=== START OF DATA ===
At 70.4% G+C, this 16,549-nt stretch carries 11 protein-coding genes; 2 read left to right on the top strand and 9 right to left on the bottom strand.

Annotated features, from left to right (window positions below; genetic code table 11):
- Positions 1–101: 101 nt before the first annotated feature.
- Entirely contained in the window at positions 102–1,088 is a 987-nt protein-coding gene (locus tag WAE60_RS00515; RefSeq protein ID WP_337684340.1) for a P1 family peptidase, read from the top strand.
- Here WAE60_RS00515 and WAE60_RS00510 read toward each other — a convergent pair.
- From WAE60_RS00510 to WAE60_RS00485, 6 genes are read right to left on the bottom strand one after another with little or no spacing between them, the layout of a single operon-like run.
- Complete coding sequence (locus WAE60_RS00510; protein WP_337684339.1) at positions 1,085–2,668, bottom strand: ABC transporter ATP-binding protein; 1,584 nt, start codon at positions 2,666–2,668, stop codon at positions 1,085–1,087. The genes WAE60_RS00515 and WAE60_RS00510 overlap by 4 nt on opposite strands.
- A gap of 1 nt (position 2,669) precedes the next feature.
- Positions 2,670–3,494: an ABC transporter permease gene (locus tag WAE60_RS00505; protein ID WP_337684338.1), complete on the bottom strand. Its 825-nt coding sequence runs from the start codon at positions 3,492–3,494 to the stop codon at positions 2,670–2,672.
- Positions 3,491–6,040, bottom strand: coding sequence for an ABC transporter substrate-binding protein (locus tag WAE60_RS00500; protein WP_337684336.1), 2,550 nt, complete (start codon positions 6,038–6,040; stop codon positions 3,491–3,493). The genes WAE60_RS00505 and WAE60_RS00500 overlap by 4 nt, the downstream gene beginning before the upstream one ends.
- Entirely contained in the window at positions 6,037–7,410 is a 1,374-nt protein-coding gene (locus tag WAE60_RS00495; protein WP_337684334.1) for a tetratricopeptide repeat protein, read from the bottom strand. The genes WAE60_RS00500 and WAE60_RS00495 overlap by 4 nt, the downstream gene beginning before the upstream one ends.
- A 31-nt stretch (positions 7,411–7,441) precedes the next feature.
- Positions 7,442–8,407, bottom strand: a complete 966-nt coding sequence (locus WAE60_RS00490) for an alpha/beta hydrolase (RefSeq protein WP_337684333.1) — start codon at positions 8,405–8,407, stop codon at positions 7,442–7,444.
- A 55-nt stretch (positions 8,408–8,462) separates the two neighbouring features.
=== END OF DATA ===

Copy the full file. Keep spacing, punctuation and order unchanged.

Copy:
At 70.4% G+C, this 16,549-nt stretch carries 11 protein-coding genes; 2 read left to right on the top strand and 9 right to left on the bottom strand.

Annotated features, from left to right (window positions below; genetic code table 11):
- Positions 1–101: 101 nt before the first annotated feature.
- Entirely contained in the window at positions 102–1,088 is a 987-nt protein-coding gene (locus tag WAE60_RS00515; RefSeq protein ID WP_337684340.1) for a P1 family peptidase, read from the top strand.
- Here WAE60_RS00515 and WAE60_RS00510 read toward each other — a convergent pair.
- From WAE60_RS00510 to WAE60_RS00485, 6 genes are read right to left on the bottom strand one after another with little or no spacing between them, the layout of a single operon-like run.
- Complete coding sequence (locus WAE60_RS00510; protein WP_337684339.1) at positions 1,085–2,668, bottom strand: ABC transporter ATP-binding protein; 1,584 nt, start codon at positions 2,666–2,668, stop codon at positions 1,085–1,087. The genes WAE60_RS00515 and WAE60_RS00510 overlap by 4 nt on opposite strands.
- A gap of 1 nt (position 2,669) precedes the next feature.
- Positions 2,670–3,494: an ABC transporter permease gene (locus tag WAE60_RS00505; protein ID WP_337684338.1), complete on the bottom strand. Its 825-nt coding sequence runs from the start codon at positions 3,492–3,494 to the stop codon at positions 2,670–2,672.
- Positions 3,491–6,040, bottom strand: coding sequence for an ABC transporter substrate-binding protein (locus tag WAE60_RS00500; protein WP_337684336.1), 2,550 nt, complete (start codon positions 6,038–6,040; stop codon positions 3,491–3,493). The genes WAE60_RS00505 and WAE60_RS00500 overlap by 4 nt, the downstream gene beginning before the upstream one ends.
- Entirely contained in the window at positions 6,037–7,410 is a 1,374-nt protein-coding gene (locus tag WAE60_RS00495; protein WP_337684334.1) for a tetratricopeptide repeat protein, read from the bottom strand. The genes WAE60_RS00500 and WAE60_RS00495 overlap by 4 nt, the downstream gene beginning before the upstream one ends.
- A 31-nt stretch (positions 7,411–7,441) precedes the next feature.
- Positions 7,442–8,407, bottom strand: a complete 966-nt coding sequence (locus WAE60_RS00490) for an alpha/beta hydrolase (RefSeq protein WP_337684333.1) — start codon at positions 8,405–8,407, stop codon at positions 7,442–7,444.
- A 55-nt stretch (positions 8,408–8,462) separates the two neighbouring features.